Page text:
Backflow is a sewage issue that often follows a water main rupture. The negative pressure produced creates a vacuum that sucks water backward. The unfortunate effect of backflow is that it introduces contaminated water into public potable water supplies.
To ensure better protection for surrounding communities, individuals and businesses must install backflow prevention equipment on all cross-connections between private and public water systems. And as a building/facility owner, conducting regular backflow preventer testing is highly essential for you, especially concerning public and environmental safety.
Why Conduct Regular Inspections and Maintenance?
There are many misconceptions surrounding backflow prevention, one of which is the belief that these devices function perfectly all the time. In reality, as with many other mechanical devices, backflow preventers do require regular inspections and repairs.
Seeing as backflow contamination can impact the health and safety of entire communities, it’s the responsibility of building owners to know the conditions of their protective equipment. During these inspections, professionals identify potential problems or damages to the backflow prevention device and determine the most effective solutions.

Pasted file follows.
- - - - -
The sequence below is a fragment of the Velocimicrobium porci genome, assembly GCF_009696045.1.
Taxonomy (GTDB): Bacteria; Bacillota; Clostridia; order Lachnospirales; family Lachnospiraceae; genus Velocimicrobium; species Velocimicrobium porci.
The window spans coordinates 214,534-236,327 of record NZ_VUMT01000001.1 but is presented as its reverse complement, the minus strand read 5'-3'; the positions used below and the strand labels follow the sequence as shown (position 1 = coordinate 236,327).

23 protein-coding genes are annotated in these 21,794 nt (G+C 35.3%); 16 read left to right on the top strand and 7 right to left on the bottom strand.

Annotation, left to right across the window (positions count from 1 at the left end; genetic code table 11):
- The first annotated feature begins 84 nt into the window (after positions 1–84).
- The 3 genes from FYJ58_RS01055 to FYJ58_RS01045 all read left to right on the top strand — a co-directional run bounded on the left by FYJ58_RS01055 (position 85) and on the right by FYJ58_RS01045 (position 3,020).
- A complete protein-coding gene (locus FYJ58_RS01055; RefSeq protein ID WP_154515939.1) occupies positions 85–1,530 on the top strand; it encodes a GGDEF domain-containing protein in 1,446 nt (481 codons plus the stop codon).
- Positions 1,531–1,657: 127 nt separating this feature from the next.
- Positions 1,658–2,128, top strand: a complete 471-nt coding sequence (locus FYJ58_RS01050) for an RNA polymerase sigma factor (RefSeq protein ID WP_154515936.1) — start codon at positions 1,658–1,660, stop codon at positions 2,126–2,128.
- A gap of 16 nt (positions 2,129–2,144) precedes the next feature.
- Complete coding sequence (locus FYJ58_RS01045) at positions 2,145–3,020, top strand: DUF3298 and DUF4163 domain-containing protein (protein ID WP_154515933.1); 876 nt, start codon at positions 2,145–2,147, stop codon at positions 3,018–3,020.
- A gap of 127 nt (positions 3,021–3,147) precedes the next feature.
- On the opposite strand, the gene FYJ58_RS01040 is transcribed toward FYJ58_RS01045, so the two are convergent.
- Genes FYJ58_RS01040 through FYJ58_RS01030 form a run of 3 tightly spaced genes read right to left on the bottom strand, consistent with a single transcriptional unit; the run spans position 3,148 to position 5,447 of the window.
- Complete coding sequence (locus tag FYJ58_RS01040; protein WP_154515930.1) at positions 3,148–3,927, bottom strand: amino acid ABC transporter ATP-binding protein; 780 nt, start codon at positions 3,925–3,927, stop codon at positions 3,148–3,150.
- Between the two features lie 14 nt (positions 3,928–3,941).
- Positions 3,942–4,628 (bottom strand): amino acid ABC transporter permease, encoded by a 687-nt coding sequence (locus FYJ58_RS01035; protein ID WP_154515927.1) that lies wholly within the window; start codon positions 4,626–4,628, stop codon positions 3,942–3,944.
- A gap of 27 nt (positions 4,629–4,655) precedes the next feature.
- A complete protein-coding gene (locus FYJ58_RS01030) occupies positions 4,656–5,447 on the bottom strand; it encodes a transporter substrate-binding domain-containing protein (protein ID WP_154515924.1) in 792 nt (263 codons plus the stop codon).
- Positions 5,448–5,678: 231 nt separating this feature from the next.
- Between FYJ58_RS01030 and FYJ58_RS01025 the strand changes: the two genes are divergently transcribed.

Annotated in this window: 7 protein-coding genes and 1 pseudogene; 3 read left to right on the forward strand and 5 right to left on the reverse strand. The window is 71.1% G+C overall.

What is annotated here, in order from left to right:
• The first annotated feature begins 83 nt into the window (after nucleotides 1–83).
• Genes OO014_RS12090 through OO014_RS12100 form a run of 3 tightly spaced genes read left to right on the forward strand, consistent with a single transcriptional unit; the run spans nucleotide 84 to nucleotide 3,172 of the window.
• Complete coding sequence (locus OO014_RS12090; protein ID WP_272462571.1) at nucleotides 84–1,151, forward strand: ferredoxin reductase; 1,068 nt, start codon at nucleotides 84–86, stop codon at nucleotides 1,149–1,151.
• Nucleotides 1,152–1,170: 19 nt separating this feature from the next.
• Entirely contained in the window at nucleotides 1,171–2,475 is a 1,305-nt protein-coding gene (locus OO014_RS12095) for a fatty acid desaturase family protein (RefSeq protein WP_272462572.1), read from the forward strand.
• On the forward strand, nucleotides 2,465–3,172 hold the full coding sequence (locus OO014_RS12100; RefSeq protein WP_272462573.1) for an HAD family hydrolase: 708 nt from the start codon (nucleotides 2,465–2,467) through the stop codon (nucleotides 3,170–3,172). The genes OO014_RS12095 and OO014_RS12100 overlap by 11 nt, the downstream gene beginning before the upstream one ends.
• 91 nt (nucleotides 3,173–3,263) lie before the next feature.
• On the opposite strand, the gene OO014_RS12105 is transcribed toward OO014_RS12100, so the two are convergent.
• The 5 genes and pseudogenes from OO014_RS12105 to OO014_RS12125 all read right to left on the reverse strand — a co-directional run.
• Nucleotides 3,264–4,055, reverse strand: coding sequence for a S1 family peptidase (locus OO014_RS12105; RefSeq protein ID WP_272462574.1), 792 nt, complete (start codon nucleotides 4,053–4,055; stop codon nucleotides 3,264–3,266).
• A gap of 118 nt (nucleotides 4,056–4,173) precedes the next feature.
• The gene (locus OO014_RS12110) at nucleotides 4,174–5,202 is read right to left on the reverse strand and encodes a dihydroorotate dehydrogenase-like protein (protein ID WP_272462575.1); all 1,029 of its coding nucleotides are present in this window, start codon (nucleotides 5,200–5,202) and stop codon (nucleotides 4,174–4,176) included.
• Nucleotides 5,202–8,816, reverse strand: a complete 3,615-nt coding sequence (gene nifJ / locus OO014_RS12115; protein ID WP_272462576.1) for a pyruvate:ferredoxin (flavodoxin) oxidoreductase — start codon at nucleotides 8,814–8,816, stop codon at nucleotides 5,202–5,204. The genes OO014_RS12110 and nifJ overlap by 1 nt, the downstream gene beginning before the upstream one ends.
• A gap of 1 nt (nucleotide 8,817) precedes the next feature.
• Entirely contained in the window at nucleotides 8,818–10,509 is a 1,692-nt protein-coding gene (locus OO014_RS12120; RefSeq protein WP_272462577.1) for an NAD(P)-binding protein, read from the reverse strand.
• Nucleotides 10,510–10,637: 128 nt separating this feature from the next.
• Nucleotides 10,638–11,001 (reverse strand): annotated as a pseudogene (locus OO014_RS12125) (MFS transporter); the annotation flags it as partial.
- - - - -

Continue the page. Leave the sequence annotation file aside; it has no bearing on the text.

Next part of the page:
How Often Should You Test?
Building and facility owners should hire backflow prevention testing services every year. In most areas, this annual inspection is a legal requirement, regardless of whether the device is a double-valve, pressure vacuum breaker, or reduced pressure zone assembly.
Testers will check your backflow preventer’s components for wear and tear, such as rubber seals and gate mechanisms. In some instances, worn-down equipment doesn’t warrant immediate repairs. By testing annually, you can stay on top of aging components and make timely adjustments to avoid a backflow incident better.
Backflow Problems and Fallout
Aside from the risks that backflow contamination poses to the general public, there are other issues that poorly-maintained backflow prevention equipment can cause a building or facility owner. For one, under-tested equipment dramatically lowers property value. While buildings with faulty backflow prevention devices do sell, buyers are less motivated to make quality offers for them.
Additionally, the costs of rectifying a backflow incident are much higher than hiring testers. Lastly, businesses may face unnecessary fines from local governments due to backflow problems. Overall, regular testing is highly cost-effective for buildings.
We can’t understate the importance of regular backflow preventer testing. If you’re a building or facility owner, the responsibility of maintaining functional backflow prevention equipment is paramount to public safety. Ensure you receive annual inspections from a reputable plumbing business.